The Title pretty much sums up my question. Why can't the following be done to check for a null pointer?

auto_ptr<char> p( some_expression );
// ...
if ( !p )  // error

This must be done instead:

if ( !p.get() ) // OK

Why doesn't auto_ptr<T> simply have operator!() defined?


4 Answers 4


Seems to be there was an error in its design. This will be fixed in C++0x. unique_ptr (replacement for auto_ptr) contains explicit operator bool() const;

Quote from new C++ Standard:

The class template auto_ptr is deprecated. [Note: The class template unique_ptr (20.9.10) provides a better solution. —end note ]

Some clarification:
Q: What's wrong with a.get() == 0?
A: Nothing is wrong with a.get()==0, but smart pointers lets you work with them as they were real pointers. Additional operator bool() gives you such a choice. I think, that the real reason for making auto_ptr deprecated is that is has has not intuitive design. But operator bool for unique_ptr in the new Standard means that there are no reasons not to have it.

  • "Stupid" question: what does explicit here means ? I have only ever seen it with constructors. Jun 30, 2010 at 17:27
  • 3
    It means the same thing it means for constructors - that the constructor or conversion operator doesn't participate in the implicit conversion dance that occurs when you try to pass an object to a function expecting an arg of a different type Jun 30, 2010 at 17:33
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    @stinky472: Fundamentally, smart pointers cannot have the exactly the same public interface as pointers otherwise (by definition) they wouldn't be smart. In particular auto_ptr is not designed to be a better pointer, it has an interface that handles transfer of ownership in reliable exception safe manner.
    – CB Bailey
    Jul 1, 2010 at 6:23
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    @stinky472: I believe that the generic code argument is bogus. You cannot treat an auto_ptr as if it were a pointer; if you are writing generic code that can be used with both you have to stick to the operations that have common semantics. As you've now ruled out copying, assignment and destruction you're left with nothing that couldn't be achieved with a function just taking a pointer value and if you have an auto_ptr you can safely pass in get() to the raw pointer version.
    – CB Bailey
    Jul 1, 2010 at 6:25
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    @Matthieu: In C++03, only constructors can be explicit. Having explicit conversion operators is a new C++0x feature (yet another subtle change in C++0x; I didn't know about it until I saw @Terry's comment and thought "what kind of craziness is that?!" But, in fact, he's right :-P). Jul 2, 2010 at 5:28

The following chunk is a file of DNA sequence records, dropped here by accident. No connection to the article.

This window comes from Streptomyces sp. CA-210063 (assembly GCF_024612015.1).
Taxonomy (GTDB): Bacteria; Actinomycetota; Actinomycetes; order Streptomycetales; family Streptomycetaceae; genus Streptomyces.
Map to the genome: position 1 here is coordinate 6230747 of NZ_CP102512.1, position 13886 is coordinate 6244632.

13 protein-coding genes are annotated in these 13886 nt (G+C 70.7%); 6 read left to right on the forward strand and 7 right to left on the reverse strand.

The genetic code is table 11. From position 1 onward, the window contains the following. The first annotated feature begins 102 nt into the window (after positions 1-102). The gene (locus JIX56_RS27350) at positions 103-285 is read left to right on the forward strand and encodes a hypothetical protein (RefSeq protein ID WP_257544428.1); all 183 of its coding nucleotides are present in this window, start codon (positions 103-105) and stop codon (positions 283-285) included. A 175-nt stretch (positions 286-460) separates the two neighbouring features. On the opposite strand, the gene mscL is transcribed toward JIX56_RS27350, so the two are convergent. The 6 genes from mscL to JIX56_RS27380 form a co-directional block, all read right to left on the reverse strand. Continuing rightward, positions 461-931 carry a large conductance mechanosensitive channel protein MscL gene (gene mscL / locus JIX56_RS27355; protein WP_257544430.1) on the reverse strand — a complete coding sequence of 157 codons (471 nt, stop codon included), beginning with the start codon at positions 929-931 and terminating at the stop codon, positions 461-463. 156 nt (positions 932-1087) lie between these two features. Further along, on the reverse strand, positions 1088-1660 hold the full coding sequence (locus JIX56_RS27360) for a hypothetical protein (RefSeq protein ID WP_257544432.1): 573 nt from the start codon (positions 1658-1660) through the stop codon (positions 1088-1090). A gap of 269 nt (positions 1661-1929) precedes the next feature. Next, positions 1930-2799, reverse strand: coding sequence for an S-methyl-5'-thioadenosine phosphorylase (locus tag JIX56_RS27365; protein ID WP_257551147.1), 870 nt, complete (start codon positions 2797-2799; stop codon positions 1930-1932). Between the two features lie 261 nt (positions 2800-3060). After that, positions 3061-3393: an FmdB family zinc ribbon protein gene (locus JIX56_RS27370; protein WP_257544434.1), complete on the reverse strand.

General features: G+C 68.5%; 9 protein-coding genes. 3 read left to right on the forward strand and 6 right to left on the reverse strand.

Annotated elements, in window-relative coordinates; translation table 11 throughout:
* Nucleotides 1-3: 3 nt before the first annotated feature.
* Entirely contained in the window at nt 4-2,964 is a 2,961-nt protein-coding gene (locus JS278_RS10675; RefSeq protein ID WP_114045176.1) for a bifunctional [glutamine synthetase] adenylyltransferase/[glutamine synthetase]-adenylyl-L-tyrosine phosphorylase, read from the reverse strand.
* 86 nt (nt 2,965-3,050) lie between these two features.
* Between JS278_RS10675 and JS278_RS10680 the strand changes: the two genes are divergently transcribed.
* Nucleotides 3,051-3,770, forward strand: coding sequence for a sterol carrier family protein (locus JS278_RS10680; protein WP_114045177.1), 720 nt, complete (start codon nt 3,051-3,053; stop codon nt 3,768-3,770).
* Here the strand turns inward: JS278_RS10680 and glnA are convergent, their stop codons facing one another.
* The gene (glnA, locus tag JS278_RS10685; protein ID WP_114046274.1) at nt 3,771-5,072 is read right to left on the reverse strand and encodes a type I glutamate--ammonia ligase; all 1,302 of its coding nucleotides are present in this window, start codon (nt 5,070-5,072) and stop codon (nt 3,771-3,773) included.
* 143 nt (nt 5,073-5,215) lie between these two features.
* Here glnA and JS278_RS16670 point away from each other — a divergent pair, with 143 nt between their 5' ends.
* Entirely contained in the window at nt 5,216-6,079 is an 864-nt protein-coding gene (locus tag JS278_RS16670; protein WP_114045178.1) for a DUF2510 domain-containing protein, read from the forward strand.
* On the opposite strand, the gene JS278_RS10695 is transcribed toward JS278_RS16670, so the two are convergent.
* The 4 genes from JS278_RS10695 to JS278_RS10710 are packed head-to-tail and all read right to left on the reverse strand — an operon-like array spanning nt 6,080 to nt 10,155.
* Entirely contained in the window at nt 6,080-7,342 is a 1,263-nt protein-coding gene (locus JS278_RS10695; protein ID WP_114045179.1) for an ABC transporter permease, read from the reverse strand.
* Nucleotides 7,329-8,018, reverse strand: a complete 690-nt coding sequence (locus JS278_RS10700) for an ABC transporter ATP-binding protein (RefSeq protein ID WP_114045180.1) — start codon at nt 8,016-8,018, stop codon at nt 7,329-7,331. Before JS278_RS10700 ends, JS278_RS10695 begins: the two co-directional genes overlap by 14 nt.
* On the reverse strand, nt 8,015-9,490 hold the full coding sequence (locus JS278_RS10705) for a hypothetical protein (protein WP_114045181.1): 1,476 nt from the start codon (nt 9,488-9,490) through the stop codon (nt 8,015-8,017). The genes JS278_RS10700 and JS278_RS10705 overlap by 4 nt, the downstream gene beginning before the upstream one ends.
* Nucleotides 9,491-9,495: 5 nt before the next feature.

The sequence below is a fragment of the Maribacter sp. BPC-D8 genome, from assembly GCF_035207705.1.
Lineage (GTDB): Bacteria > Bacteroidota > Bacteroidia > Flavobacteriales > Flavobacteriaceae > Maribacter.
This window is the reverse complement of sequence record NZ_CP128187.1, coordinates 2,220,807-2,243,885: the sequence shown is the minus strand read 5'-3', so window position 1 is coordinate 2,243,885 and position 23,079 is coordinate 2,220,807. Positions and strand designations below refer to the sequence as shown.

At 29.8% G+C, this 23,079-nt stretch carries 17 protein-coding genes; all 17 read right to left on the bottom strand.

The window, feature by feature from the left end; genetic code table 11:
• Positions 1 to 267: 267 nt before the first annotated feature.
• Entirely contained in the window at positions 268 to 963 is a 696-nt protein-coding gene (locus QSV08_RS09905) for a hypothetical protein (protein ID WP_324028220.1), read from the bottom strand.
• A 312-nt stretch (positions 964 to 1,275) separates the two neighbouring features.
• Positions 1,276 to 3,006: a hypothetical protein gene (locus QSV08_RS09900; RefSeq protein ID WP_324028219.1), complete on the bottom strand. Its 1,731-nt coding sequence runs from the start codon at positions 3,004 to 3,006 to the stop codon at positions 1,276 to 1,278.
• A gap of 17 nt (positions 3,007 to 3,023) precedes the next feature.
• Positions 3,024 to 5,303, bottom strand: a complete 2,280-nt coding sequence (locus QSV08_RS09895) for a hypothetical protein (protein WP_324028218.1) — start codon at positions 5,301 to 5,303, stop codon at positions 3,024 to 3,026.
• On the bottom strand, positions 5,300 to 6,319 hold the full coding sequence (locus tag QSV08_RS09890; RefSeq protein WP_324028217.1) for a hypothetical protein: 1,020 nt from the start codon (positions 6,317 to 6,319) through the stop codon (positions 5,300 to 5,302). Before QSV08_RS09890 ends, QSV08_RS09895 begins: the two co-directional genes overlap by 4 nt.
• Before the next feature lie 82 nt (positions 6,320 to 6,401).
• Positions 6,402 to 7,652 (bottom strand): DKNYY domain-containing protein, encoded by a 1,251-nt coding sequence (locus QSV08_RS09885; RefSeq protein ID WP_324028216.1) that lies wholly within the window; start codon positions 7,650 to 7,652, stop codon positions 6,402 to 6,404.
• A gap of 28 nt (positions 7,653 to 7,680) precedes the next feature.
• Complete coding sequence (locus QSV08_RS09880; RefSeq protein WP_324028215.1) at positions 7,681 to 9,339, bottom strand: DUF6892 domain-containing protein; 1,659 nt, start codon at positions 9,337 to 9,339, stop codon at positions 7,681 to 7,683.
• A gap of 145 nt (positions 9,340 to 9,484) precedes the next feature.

Simply put, it should have operator !() defined. auto_ptr is not a very well designed container. The smart pointers in boost have the operator bool() conversion operator defined which can be negated with operator !(). That will let your if(!p) compile and work as expected.

  • 9
    "auto_ptr is not a very well designed container" sums it up quite nicely.
    – Cogwheel
    Jun 30, 2010 at 17:00
  • 3
    auto_ptr isn't a container. Also why should it have operator!() defined? If you're going to claim this, then I think you need to justify this claim. I can't see any inherent reason to define it; it's not as though if (a.get() == 0) is unclear or difficult to use.
    – CB Bailey
    Jun 30, 2010 at 17:02
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    If something is designed to act like a smarter pointer, then its interfaces should resemble a pointer.
    – Cogwheel
    Jun 30, 2010 at 17:07
  • @Charles I suppose container isn't the most accurate word to use. What should I call it? Jun 30, 2010 at 17:09
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    @Charles, i like how you defend it, but don't you agree that it just sucks? If its usage is different from that of a pointer then its name was incredibly bad chosen. Jun 30, 2010 at 17:17

There is an issue with boolean conversion. It allows syntaxes that are nearly always a pain.

There is, luckily, a solution: the Safe Bool idiom.

The problem with a conversion to bool is that implicit conversion is dangerous.

std::auto_ptr<T> p = ..., q = ....;

if (p < q) // uh ?

Therefore, operator bool() const is an abomination. Either you provide an explicit method... or you use the safe bool idiom.

The idea of the idiom is to give you an instance of a type with a pretty minimal subset of operations and almost no case where the implicit conversion will get you into trouble. This is done by using a pointer to member function.

Operations like if (p) and if (!p) then make sense, but if (p < q) will fail to compile.

Read the link thoroughly for the complete solution, and you'll realize why it was a good idea not to have operator bool() const.


I suspect because it was expected that passing around auto_ptrs to null would be a rare case, to avoid adding extra interface, and to make it explicit when actually checking for null.

  • Given that auto_ptr::operator= transfers the ownership and sets the source auto_ptr to null, auto_ptr to null can be fairly common. Jun 30, 2010 at 17:08

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